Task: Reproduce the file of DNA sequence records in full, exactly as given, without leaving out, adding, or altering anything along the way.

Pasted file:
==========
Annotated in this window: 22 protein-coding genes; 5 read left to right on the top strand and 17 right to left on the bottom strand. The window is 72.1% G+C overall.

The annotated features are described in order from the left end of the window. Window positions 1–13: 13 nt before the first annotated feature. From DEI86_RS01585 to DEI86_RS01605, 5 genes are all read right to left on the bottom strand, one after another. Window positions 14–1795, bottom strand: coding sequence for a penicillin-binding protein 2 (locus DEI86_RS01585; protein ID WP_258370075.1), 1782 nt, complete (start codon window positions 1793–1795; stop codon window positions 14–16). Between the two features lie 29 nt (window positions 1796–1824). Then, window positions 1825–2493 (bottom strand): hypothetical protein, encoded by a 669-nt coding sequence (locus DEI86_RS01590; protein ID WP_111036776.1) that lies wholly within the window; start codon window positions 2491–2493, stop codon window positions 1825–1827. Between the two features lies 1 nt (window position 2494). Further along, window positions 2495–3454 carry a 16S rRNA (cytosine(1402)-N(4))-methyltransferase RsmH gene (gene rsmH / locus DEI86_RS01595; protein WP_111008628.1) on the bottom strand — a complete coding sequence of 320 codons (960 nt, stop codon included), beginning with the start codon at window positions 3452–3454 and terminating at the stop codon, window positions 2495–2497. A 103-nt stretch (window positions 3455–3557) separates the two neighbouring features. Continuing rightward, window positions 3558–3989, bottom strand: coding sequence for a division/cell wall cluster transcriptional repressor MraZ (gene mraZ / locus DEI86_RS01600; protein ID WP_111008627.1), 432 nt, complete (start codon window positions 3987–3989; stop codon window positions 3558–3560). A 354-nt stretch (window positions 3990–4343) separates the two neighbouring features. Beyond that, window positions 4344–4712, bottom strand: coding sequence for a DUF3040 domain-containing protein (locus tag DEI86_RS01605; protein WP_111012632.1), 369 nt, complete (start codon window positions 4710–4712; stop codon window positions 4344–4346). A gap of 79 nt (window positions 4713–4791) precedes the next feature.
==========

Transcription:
Annotated in this window: 22 protein-coding genes; 5 read left to right on the top strand and 17 right to left on the bottom strand. The window is 72.1% G+C overall.

The annotated features are described in order from the left end of the window. Window positions 1–13: 13 nt before the first annotated feature. From DEI86_RS01585 to DEI86_RS01605, 5 genes are all read right to left on the bottom strand, one after another. Window positions 14–1795, bottom strand: coding sequence for a penicillin-binding protein 2 (locus DEI86_RS01585; protein ID WP_258370075.1), 1782 nt, complete (start codon window positions 1793–1795; stop codon window positions 14–16). Between the two features lie 29 nt (window positions 1796–1824). Then, window positions 1825–2493 (bottom strand): hypothetical protein, encoded by a 669-nt coding sequence (locus DEI86_RS01590; protein ID WP_111036776.1) that lies wholly within the window; start codon window positions 2491–2493, stop codon window positions 1825–1827. Between the two features lies 1 nt (window position 2494). Further along, window positions 2495–3454 carry a 16S rRNA (cytosine(1402)-N(4))-methyltransferase RsmH gene (gene rsmH / locus DEI86_RS01595; protein WP_111008628.1) on the bottom strand — a complete coding sequence of 320 codons (960 nt, stop codon included), beginning with the start codon at window positions 3452–3454 and terminating at the stop codon, window positions 2495–2497. A 103-nt stretch (window positions 3455–3557) separates the two neighbouring features. Continuing rightward, window positions 3558–3989, bottom strand: coding sequence for a division/cell wall cluster transcriptional repressor MraZ (gene mraZ / locus DEI86_RS01600; protein ID WP_111008627.1), 432 nt, complete (start codon window positions 3987–3989; stop codon window positions 3558–3560). A 354-nt stretch (window positions 3990–4343) separates the two neighbouring features. Beyond that, window positions 4344–4712, bottom strand: coding sequence for a DUF3040 domain-containing protein (locus tag DEI86_RS01605; protein WP_111012632.1), 369 nt, complete (start codon window positions 4710–4712; stop codon window positions 4344–4346). A gap of 79 nt (window positions 4713–4791) precedes the next feature.